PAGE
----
Editor's note: This story has been updated to include a response from Sutter Health.
California's attorney general has filed a lawsuit against Sutter Health, the largest system in the northern part of the state, claiming the organization's anticompetitive practices have driven up healthcare prices throughout the region
The charges in the lawsuit (PDF) are "not new to Sutter," AG Xavier Becerra said at a press conference Friday afternoon. The filing follows a statewide investigation into healthcare costs that revealed wide price disparities between the northern and southern parts of the state.
"Sutter Health is throwing its weight around in the healthcare market, engaging in illegal, anticompetitive pricing that hurts California families," Becerra said in an announcement. "Big business should not be able to throttle competition at the expense of patients."
Sutter was able to jack up prices for care at its facilities in several ways, according to the lawsuit:
- Forcing insurance companies to negotiate with it in an "all-or-nothing" systemwide fashion
- Blocking payers from offering patients low-cost health plan options
- Charging extremely high rates for out-of-network visits
- Limiting price transparency
Karen Garner, a spokesperson for Sutter, said in a statement emailed to FierceHealthcare that the system is "aware that a complaint was filed, but we have not seen it at this time, so we cannot comment on specific claims."
Garner said that data from the state's Office of Statewide Health Planning and Development show lower prices at Sutter Health facilities compared to other providers operating in Northern California. Sutter has also kept rate increases for its health plan in "low single digits since 2012," she said.
"It’s also important to note that healthy competition and choice exists across Northern California," Garner said. "There are 15 major hospital systems and 142 hospitals in Northern California, including Kaiser Permanente, Dignity, Adventist, Tenet, UC and more. And health plans can elect to include or exclude parts of the Sutter Health system from their networks, and health plans have been doing so for many years.”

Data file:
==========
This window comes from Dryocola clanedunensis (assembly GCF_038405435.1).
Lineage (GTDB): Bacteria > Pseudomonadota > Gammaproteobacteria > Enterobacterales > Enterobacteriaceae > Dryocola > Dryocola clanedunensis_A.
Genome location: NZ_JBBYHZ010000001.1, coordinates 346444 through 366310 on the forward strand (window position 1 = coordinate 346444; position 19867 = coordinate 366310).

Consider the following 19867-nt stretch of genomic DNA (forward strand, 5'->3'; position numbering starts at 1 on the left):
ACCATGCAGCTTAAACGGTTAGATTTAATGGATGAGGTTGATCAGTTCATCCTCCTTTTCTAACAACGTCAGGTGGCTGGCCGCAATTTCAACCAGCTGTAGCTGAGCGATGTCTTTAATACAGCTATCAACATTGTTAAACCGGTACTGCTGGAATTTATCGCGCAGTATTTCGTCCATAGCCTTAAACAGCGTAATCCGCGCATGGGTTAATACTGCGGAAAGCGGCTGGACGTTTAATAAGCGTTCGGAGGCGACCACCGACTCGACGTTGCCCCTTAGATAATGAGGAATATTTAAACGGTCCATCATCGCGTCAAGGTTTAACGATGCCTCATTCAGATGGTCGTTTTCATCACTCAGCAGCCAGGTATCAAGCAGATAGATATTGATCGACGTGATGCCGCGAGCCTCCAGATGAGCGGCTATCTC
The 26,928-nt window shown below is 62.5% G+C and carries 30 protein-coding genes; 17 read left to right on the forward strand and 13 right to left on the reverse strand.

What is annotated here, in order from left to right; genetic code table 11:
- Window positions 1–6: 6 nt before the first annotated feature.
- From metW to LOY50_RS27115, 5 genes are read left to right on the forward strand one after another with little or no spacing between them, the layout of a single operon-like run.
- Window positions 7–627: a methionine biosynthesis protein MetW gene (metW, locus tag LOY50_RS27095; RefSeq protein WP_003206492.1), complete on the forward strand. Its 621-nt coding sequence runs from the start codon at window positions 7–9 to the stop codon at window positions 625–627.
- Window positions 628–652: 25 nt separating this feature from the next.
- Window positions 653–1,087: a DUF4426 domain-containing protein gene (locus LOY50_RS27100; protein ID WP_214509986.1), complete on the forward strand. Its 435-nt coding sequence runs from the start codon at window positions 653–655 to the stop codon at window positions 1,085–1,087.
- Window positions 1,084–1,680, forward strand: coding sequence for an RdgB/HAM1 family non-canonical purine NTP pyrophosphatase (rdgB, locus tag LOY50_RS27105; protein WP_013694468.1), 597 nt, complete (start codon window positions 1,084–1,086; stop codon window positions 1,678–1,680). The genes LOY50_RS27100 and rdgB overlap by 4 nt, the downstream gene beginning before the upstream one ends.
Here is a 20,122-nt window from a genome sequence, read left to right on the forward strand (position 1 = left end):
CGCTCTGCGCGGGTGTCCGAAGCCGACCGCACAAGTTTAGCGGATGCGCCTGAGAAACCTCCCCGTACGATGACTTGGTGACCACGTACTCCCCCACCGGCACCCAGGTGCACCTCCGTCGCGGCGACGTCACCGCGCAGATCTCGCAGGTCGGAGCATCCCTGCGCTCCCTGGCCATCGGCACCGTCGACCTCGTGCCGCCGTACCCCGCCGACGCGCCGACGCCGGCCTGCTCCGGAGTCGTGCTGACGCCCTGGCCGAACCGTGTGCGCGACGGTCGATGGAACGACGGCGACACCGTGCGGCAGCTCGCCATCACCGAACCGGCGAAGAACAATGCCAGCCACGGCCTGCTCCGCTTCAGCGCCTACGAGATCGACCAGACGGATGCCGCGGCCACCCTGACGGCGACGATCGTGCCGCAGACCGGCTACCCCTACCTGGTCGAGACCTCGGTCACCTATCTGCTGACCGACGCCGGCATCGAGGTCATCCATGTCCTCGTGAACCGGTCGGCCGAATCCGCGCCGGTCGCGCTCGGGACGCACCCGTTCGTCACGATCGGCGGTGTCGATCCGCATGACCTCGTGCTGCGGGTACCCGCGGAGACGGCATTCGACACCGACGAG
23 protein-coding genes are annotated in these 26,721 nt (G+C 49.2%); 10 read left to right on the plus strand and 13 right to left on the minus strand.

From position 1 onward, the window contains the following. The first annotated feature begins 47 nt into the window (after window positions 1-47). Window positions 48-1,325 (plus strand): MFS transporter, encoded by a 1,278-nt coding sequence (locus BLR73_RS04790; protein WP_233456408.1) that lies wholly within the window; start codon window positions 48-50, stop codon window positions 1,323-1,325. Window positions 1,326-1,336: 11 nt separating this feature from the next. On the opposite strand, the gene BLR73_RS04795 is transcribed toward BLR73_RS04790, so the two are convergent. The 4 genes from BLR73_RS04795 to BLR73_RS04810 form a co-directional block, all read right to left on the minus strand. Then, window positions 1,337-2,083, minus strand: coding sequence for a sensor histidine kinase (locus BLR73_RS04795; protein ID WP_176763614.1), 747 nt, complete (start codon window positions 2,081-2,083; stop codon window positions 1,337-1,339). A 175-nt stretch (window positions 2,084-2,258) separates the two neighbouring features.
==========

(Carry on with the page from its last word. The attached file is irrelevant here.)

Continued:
Multiple California employers and labor unions have taken action against the health system for anticompetitive practices prior to the AG's involvement. Sutter came under fire late last year after it was revealed that in 2015 it destroyed 192 boxes of documents that these entities sought as evidence, which the system said was a regrettable mistake.
A California judge said there was "no good reason" for Sutter to have destroyed the documents and said the "most generous interpretation" was that the system was "grossly reckless."
The AG's lawsuit also alleges that in addition to driving up healthcare costs in Northern California, Sutter's actions enriched its executives, and fueled acquisitions that led to further consolidation and funding for its own health plan.
Today, I announced a lawsuit against the largest hospital system in Northern California, Sutter Health for its anti-competitive practices that increase #healthcare prices for California families. Big Business should not be able to throttle competition at the expense of patients. pic.twitter.com/nhMLkDLO5V— Xavier Becerra (@AGBecerra) March 30, 2018
Becerra's office was spurred to act, according to the announcement, following the release earlier this week of a report from the University of California that detailed how much consolidation has impacted healthcare costs in the state, with northern regions especially affected.
The average cost for an inpatient stay in Northern California was $223,278, compared to an average of $131,586 in the southern regions, according to the report (PDF).
Kathleen Foote, senior assistant attorney general in California who heads the antitrust unit, said at the press conference that taking action against Sutter's practices should lead to increased competition that benefits both price and care quality.
A video of the full press conference is embedded below: